Park Chan-wook is known as the bad boy of Korean cinema. Chan-wook is a former film critic who gained world wide acclaim for producing, writing, and directing what has now become known as The Vengeance Trilogy. This trilogy is tied together by common overall themes rather than through its characters. The most well known of the three films, Oldboy, garnered the director a devoted cult following in the United States. While Oldboy stands as the most recognized of the trilogy, the opening installment Sympathy for Mr. Vengeance, has been grossly overlooked.
The story of Sympathy for Mr. Vengeance follows Ryu (Shin Ha-kyun), a deaf and mute man who has a sister that needs a kidney transplant. At first Ryu tries to donate his own kidney to her. However, when he finds out that he has the wrong blood type, he attempts to go through the black market where they promise him a kidney transplant for his sister and 10,000,000 won in return for one of his own kidneys. The deal goes awry, so Ryu and his revolutionary girlfriend, Cha Yeong-mi (Bae Doona), plot to kidnap the daughter of his boss Park Dong-jin (Song Kang-ho).
There have been many movies about vengeance, and with only a few notable exceptions (such as Tarantino's Kill Bill) most vengeance films that come out these days feel repetitive as it's all been done before. The brilliance of each part of Chan-wook's trilogy is that they're highly unconventional for movies dealing with this subject matter. Borrowing from whodunit flicks and Hitchcock, in the end you question the identity of the protagonist and antagonist of the story. The vengeance genre always thrives on the idea of gray areas, but you always have a strong sense of who's at fault. That's not the case with a Park Chan-wook film because the bad guy could very well be the one in need of revenge.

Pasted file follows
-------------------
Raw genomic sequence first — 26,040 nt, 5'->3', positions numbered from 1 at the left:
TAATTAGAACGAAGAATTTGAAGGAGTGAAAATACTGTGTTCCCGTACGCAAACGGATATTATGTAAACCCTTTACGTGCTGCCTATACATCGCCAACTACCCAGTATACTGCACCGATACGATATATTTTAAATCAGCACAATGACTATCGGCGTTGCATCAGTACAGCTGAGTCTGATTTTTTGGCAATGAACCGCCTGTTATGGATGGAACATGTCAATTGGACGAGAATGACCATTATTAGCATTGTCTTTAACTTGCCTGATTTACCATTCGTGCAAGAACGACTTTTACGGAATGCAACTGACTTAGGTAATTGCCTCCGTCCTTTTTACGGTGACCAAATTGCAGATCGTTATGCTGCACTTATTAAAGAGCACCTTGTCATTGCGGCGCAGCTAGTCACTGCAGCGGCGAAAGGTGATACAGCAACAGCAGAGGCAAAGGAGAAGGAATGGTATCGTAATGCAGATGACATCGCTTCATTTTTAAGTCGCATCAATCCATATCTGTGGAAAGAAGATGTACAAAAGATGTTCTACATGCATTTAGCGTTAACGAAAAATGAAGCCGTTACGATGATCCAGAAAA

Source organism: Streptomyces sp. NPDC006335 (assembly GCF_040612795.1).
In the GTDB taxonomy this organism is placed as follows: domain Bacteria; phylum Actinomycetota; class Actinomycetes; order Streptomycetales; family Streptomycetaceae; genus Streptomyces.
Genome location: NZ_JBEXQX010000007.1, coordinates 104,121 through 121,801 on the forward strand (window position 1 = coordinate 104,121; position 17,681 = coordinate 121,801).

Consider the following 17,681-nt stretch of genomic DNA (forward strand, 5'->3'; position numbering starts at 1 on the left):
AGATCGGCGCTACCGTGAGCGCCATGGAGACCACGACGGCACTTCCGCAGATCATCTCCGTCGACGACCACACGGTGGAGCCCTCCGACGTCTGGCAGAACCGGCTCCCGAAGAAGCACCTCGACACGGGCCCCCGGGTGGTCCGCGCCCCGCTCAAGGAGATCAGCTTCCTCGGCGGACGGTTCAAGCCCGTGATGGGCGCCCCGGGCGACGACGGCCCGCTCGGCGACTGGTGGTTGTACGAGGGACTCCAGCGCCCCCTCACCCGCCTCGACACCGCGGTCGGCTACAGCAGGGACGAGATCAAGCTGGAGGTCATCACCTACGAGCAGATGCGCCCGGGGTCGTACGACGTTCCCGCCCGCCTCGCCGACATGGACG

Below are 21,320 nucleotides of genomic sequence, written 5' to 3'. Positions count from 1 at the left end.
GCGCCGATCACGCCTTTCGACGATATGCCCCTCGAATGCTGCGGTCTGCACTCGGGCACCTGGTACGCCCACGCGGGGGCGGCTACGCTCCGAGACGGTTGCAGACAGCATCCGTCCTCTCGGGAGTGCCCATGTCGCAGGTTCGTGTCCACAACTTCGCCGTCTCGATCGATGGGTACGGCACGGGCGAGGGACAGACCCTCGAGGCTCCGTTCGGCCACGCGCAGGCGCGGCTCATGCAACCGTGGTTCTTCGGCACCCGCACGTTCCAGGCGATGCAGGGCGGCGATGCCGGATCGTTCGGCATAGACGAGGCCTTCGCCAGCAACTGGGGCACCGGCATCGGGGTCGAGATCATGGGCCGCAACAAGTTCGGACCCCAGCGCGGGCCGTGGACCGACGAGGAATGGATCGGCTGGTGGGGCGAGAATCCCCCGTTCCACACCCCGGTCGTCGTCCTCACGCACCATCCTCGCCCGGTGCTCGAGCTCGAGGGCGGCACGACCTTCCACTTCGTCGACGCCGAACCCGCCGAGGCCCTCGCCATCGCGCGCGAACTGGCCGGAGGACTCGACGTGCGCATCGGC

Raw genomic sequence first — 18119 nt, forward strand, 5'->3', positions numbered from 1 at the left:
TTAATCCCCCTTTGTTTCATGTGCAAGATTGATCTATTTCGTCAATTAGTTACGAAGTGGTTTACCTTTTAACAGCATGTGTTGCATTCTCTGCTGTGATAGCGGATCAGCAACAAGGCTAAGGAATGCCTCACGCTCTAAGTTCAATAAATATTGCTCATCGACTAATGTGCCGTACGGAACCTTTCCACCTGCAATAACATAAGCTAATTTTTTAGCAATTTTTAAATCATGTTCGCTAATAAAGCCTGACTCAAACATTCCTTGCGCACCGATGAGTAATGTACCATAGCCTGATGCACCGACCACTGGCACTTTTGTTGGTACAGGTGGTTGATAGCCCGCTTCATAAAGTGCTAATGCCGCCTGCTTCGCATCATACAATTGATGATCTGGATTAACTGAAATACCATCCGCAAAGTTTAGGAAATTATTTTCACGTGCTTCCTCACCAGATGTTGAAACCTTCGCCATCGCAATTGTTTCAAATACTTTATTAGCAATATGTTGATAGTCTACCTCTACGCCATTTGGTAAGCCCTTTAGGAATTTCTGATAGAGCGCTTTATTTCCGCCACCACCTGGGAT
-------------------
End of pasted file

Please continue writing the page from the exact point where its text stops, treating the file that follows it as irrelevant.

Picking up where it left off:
The acting in this film is equally as brilliant as Park's direction and script. Many people may assume that playing deaf and mute might be easier than working with a speaking part, that couldn't be further from the truth. Having to convey a character's emotions, thoughts, and convictions without uttering a single word or sound is extremely difficult, but you never once question Ryu's beliefs or his devotion and inner struggle for his sister. Song Kang-ho, an acclaimed South Korean actor who worked with Chan-wook on his first film, Joint Security Area and in the acclaimed monster comedy-horror flick, The Host, also performs brilliantly as the tortured father whose daughter is kidnapped by our protagonist.
If you still have yet to check out Oldboy, I highly suggest you see this one first. Although if you have seen Oldboy, then make sure you check this out to see where it all started. Sympathy for Mr. Vengeance is a wild ride. If these movies had been made in America, they would have revolutionized the idea of the vengeance flick forever.